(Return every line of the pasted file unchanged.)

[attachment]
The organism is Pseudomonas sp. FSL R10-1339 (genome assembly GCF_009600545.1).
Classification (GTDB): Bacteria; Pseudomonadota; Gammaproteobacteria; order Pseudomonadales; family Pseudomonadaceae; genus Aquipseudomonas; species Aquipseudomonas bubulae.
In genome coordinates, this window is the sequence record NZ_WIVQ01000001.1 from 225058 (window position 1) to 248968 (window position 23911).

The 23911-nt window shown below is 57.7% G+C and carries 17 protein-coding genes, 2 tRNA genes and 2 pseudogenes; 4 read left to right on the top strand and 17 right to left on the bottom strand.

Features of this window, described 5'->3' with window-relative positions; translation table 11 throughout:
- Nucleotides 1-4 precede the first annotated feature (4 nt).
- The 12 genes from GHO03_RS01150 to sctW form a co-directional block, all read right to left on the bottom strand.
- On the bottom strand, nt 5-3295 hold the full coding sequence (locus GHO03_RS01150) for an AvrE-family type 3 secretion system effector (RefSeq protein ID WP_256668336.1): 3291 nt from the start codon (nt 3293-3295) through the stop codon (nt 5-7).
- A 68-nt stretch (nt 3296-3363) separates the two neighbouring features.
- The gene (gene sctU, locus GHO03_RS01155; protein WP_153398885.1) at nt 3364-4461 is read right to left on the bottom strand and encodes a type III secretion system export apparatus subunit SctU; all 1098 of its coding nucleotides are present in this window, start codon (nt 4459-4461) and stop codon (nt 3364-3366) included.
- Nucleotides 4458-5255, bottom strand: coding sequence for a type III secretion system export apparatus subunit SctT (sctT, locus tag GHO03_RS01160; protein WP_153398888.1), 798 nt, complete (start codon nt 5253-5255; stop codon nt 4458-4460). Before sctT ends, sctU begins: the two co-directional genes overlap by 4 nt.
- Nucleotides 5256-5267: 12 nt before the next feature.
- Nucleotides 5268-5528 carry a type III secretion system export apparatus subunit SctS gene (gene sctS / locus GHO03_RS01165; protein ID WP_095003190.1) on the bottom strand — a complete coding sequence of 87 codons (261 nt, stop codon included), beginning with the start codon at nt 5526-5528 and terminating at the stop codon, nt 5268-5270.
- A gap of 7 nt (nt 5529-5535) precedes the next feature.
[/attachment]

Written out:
The organism is Pseudomonas sp. FSL R10-1339 (genome assembly GCF_009600545.1).
Classification (GTDB): Bacteria; Pseudomonadota; Gammaproteobacteria; order Pseudomonadales; family Pseudomonadaceae; genus Aquipseudomonas; species Aquipseudomonas bubulae.
In genome coordinates, this window is the sequence record NZ_WIVQ01000001.1 from 225058 (window position 1) to 248968 (window position 23911).

The 23911-nt window shown below is 57.7% G+C and carries 17 protein-coding genes, 2 tRNA genes and 2 pseudogenes; 4 read left to right on the top strand and 17 right to left on the bottom strand.

Features of this window, described 5'->3' with window-relative positions; translation table 11 throughout:
- Nucleotides 1-4 precede the first annotated feature (4 nt).
- The 12 genes from GHO03_RS01150 to sctW form a co-directional block, all read right to left on the bottom strand.
- On the bottom strand, nt 5-3295 hold the full coding sequence (locus GHO03_RS01150) for an AvrE-family type 3 secretion system effector (RefSeq protein ID WP_256668336.1): 3291 nt from the start codon (nt 3293-3295) through the stop codon (nt 5-7).
- A 68-nt stretch (nt 3296-3363) separates the two neighbouring features.
- The gene (gene sctU, locus GHO03_RS01155; protein WP_153398885.1) at nt 3364-4461 is read right to left on the bottom strand and encodes a type III secretion system export apparatus subunit SctU; all 1098 of its coding nucleotides are present in this window, start codon (nt 4459-4461) and stop codon (nt 3364-3366) included.
- Nucleotides 4458-5255, bottom strand: coding sequence for a type III secretion system export apparatus subunit SctT (sctT, locus tag GHO03_RS01160; protein WP_153398888.1), 798 nt, complete (start codon nt 5253-5255; stop codon nt 4458-4460). Before sctT ends, sctU begins: the two co-directional genes overlap by 4 nt.
- Nucleotides 5256-5267: 12 nt before the next feature.
- Nucleotides 5268-5528 carry a type III secretion system export apparatus subunit SctS gene (gene sctS / locus GHO03_RS01165; protein ID WP_095003190.1) on the bottom strand — a complete coding sequence of 87 codons (261 nt, stop codon included), beginning with the start codon at nt 5526-5528 and terminating at the stop codon, nt 5268-5270.
- A gap of 7 nt (nt 5529-5535) precedes the next feature.